Interests: buying or selling real estate, Northern Virginia and/or DC
Appearance: looks nice (gosh, I hope that picture isn’t from 10 years ago)
Looking for: People who want to learn and/or find help through a real estate transaction
Preferred Method of Communication: fast track – email/text/call
This might be a match made in heaven!!!! When can we schedule our first date?
Ok, gut check. Before you jump into the car with a realtor you met online, you should take it slow. Wouldn’t want to give the wrong first impression…gosh, I digress.
I encourage people who contact me online to meet me for a cup of coffee or at my office to talk about their goals. I like to do a buyer counseling session to assess your needs/wants and educate you on the process, so that you’re always aware of the next steps in the process. If you’re thinking of selling, I like to meet in person at your property to have a look at the condition, any staging tips I can pass along, or repairs. Only after I have seen the property can we talk about price.
But what if you’re not calling me for a first date? (I understand, we all make mistakes, but maybe you don’t like brunettes?)
Anyway…what should you expect from a first meeting with someone you met online? Here are some of my tips:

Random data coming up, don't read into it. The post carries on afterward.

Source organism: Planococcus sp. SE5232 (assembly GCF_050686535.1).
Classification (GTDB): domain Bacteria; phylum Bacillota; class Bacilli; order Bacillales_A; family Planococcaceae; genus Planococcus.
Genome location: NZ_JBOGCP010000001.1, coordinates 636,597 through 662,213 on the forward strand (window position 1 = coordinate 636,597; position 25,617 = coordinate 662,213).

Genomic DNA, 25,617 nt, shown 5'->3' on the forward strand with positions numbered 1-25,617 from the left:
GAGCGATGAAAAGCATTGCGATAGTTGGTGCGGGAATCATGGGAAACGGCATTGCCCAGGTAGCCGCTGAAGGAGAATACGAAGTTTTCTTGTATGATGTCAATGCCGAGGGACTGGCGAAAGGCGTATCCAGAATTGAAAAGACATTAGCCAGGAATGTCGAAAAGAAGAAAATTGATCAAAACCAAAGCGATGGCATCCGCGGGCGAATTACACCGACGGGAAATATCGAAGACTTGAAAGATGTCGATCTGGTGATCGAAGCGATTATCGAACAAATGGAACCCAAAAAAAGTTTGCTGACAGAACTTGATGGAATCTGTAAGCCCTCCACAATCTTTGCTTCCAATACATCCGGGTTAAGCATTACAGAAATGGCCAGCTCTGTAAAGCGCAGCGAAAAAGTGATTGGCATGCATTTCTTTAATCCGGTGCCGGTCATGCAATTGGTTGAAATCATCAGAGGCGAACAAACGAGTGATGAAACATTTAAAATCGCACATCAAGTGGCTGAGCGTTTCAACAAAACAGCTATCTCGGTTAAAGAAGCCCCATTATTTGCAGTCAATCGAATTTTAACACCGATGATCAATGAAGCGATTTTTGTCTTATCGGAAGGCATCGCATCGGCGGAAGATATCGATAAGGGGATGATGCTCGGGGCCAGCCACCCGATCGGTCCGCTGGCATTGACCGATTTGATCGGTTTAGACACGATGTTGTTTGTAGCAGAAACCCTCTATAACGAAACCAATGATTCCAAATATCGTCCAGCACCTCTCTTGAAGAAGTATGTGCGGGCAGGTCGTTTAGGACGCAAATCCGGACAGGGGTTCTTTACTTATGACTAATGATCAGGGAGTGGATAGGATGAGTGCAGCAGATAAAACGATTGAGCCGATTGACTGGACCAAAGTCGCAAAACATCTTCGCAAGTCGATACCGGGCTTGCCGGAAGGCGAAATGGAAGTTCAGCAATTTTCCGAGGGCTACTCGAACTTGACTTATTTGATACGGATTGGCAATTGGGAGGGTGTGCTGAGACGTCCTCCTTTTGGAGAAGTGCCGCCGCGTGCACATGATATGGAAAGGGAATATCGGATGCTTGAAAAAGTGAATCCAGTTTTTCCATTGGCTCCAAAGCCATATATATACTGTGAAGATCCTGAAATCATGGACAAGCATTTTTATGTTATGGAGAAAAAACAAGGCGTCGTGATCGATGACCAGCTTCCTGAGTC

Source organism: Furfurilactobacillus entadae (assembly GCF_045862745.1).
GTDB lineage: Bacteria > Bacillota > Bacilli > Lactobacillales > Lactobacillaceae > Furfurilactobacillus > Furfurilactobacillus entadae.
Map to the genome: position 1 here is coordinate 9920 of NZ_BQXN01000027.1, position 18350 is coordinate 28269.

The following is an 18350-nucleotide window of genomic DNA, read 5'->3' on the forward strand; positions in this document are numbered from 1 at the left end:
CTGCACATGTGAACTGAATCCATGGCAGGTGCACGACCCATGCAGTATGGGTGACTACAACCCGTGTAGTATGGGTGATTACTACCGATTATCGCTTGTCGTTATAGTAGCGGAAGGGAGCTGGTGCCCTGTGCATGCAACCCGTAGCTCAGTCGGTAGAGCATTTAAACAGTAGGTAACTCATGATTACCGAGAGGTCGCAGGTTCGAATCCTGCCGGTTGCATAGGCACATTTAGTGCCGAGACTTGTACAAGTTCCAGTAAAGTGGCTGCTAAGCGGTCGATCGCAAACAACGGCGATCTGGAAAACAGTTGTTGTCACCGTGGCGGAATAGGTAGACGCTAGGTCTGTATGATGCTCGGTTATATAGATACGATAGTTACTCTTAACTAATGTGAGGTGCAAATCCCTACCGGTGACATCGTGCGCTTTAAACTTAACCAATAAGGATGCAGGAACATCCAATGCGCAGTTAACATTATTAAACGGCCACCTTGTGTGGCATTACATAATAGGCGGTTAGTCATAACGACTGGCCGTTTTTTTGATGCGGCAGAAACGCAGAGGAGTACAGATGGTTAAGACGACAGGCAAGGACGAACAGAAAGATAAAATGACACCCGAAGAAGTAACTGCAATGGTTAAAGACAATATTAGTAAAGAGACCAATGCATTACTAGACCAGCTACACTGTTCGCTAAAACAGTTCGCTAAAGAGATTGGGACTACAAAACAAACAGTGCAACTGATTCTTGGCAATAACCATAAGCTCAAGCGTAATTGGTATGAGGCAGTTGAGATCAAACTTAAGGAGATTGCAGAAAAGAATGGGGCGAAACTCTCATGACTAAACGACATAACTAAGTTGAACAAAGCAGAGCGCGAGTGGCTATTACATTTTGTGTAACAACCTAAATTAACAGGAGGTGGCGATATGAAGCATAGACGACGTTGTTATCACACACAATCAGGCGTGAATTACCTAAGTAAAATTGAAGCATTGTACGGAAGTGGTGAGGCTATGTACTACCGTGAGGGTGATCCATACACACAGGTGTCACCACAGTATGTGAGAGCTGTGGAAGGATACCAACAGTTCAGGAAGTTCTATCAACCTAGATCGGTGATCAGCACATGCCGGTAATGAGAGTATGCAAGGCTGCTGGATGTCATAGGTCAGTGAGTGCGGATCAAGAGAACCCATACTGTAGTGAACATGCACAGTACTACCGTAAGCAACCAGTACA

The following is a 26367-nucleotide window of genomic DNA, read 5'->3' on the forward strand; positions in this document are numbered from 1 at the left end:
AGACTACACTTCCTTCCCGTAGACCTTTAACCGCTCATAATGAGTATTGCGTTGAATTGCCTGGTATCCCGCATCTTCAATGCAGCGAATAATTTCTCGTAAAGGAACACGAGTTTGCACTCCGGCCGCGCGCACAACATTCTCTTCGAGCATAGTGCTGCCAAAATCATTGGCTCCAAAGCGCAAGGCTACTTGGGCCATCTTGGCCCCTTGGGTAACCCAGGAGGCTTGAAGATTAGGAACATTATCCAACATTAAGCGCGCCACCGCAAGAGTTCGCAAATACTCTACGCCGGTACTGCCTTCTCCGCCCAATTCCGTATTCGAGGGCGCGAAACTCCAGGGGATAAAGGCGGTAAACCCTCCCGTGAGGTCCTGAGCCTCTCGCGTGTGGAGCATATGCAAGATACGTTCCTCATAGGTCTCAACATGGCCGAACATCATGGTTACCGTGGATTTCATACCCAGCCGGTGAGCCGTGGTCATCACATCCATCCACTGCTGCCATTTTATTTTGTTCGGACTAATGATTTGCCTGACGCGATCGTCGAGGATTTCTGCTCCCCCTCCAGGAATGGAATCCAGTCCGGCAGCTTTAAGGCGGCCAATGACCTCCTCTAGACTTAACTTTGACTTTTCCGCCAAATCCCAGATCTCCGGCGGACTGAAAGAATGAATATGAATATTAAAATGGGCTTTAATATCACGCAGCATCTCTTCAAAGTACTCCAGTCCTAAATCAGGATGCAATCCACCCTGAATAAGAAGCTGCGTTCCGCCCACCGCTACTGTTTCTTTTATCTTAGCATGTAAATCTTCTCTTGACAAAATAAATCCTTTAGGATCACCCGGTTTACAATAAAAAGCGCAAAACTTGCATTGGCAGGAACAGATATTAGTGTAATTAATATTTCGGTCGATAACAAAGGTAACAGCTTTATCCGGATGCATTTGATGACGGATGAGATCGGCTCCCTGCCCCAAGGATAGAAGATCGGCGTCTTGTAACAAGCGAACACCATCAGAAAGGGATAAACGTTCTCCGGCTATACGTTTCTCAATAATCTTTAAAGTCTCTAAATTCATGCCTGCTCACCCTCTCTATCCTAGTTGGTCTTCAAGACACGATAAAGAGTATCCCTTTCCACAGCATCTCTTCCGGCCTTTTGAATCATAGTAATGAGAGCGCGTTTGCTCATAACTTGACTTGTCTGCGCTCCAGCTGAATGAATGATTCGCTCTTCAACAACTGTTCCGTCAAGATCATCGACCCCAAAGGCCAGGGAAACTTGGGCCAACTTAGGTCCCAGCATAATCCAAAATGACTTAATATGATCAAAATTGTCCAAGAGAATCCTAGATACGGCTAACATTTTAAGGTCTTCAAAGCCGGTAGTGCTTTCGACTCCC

1. Do they actually sound like their writing? Do they appear to know what they wrote about…there’s probably something you saw that gave you a reason to call that particular real estate agent. If they don’t remember that post, they probably didn’t write it themselves.
2. Do they live in the area they blog about? This can be hard for people who write generically about a market, but if someone is blogging about Arlington County, you’re going to want to ask them if they actually LIVE in Arlington County.
3. Ask specific questions about real estate. There are plenty of resources online that will generate a slew of questions. Ask them! The agent is supposed to be the expert – can they answer questions in a way that you understand or feel comfortable? They should be able to communicate with you in a way that makes you less nervous and anxious.
Get a general sense for the person’s style. You can generally tell if you’ll get along in the first half hour to hour of a meeting. If there’s some chemistry, give it a shot.